Jim Hansen doesn’t write many reviews. In fact, Corporate America was his first. He supported the game on Kickstarter, shared it with many friends, and enjoyed it so much that he decided to write about it to try to encourage others to check it out.
You can’t ask someone to write a more genuine review of a game. I can’t say what impact Jim’s review had on game sales, but it had a huge positive impact on me. Designing games, your big hope is to connect with people, to really help them enjoy time spent with others. Jim’s review showed me that I’d done that.
Bower’s Game Corner
When I first checked out Forrest Bower’s videos, I knew he would love Corporate America. So when the opportunity arose to get him a copy of the game, I jumped at the chance.
And I wasn’t wrong! He absolutely loved it, to the point that it’s one of his top 20 games of all time! (Right between Kingsburg and Battlestar Galactica… not bad!) His review is energetic and enthusiastic. He can’t even contain his excitement sometimes.
Forrest did an outstanding job with the review, and is exactly the sort of player I hope to engage with Corporate America. He’s a good reviewer, and approaches games from a different perspective from many other reviewers (for example, Cards Against Humanity is one of his favorite games, pretty much blasphemy on Board Game Geek). I encourage you to check out his work!
Dice Tower: Game Boy Geek
Dan did a fantastic job reviewing Corporate America. He interacted with me and other Board Game Geek users to clarify questions he had and strategize before playing. He even created a document laying out the average return on investment for the different industries in the game! His review was energetic and positive, but still balanced. Dan enjoyed the game so much that he put it in his top 10 games of 2013, a great honor given how many games Dan plays and reviews!
In my mind, Dan’s review is the perfect storm for Corporate America. The game is a great match for Dan’s style, Dan did a great job of explaining the game, and he has good reach.
In my push to get more visibility for Corporate America approaching the holidays, I asked a couple more reviewers to take a look at the game, including Tox from Crits Happen.
Tox ended up reviewing Corporate America along with two other games, Romance of the Nine Empires and World of Tanks Rush, which was a surprise to me. It was actually a nice surprise, though, because Tox’s review of Corporate America seemed even more positive when contrasted with the other two games! He seemed to enjoy the game quite a bit and gave it a good rating.
While Tox was supportive of Corporate America, it was hard to tell if his audience was. Very few fans responded to the review, and those who did largely ignored Corporate America. Crits Happen has a lot of fans, so it’s likely the review reached some people who will enjoy the game, but the most vocal fans seemed to disregard it.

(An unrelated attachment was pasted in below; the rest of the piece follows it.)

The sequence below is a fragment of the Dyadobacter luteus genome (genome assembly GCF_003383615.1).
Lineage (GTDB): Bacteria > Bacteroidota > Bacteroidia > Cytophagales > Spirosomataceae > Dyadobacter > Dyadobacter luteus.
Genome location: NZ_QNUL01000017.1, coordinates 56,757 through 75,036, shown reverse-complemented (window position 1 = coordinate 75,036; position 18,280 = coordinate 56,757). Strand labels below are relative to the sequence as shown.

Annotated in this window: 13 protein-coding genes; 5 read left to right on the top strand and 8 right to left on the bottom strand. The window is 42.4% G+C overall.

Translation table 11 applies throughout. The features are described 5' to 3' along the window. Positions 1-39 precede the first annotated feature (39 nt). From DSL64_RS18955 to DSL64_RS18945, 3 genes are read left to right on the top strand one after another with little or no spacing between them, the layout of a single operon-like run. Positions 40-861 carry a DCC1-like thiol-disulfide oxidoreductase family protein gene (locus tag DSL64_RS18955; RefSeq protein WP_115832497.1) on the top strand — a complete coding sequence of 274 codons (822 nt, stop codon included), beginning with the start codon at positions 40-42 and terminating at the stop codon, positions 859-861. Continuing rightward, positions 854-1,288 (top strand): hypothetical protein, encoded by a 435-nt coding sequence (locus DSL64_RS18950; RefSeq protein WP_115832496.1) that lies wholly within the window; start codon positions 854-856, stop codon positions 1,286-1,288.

San Francisco Chronicle
When you put yourself out there, you never know who will take notice. I was fortunate enough to catch Joshua Kosman’s attention. Joshua writes an annual review of new board games for the San Francisco Chronicle, and I was very lucky that he enjoyed Corporate America enough to write some kind words about the game this year.
Joshua’s praise was not only flattering, it also reached a potentially huge audience. Even the most popular online board game reviewers have very small viewerships by major newspaper standards. The San Francisco Chronicle in particular reaches many non-hardcore gamers in Corporate America‘s target audience who never would have heard of it otherwise. Plus, the review actually came out in print! How vintage!
I’m not sure how much of an impact this review had on sales, but the potential was huge. I wish I had more lessons from this review, but I think my only take away is: sometimes you get lucky, so take the opportunity when you do.
At the same time I contacted Tox from Crits Happen, I also contacted Lance Myxter, better known by his pseudonym Undead Viking. His video just went up, which you can watch below. I also recently learned that Lance put Corporate America on his top 30 games of 2013 at 23rd-ish. Like many other reviewers who looked at Corporate America, Lance plays MANY games over the course of a year, so the fact that Corporate America stood out to him is a great honor.
When I sent Lance the game, I was really hoping to have a review up in time for the Christmas shopping season. Obviously, that didn’t work out. Lance is a busy guy… he releases long and thoughtful reviews frequently, he’s very active in the board game community, and he has a family and personal life as well. So I have two lessons from this review.
First, things don’t always work out as planned, but you can’t let that get to you. Reviews are always a risk, and sometimes they don’t pay off. You just have to roll with the punches. Thankfully, things ended up working out in this case, but for a couple of months there I wasn’t sure if they would.
Second, the board game community is full of really cool, genuine people. It’s been a great experience getting to know some of them.
5 Star Blog Post
I hope you’ve enjoyed looking over the reviews of Corporate America today. It was a real treat for me. Public reviews are not only essential for spreading the word about your game; short of releasing a game, they’re one of the most exciting things to happen as a game designer. Looking over the generous reviews Corporate America has received over the past year and a half revitalized a lot of warm memories for me. And I didn’t even mention the responses Corporate America has received from gamers around the world on Board Game Geek! (By the way, if you’re on Board Game Geek and haven’t yet rated Corporate America, please do so!)
Before I wrap up today, I want to again thank everyone who’s taken the time and energy to give Corporate America a shot. The game is a little whacky and made by a first time designer and first time publisher, so even considering the game is risking your precious time. It means a lot, especially when you help the game reach the players who will love it.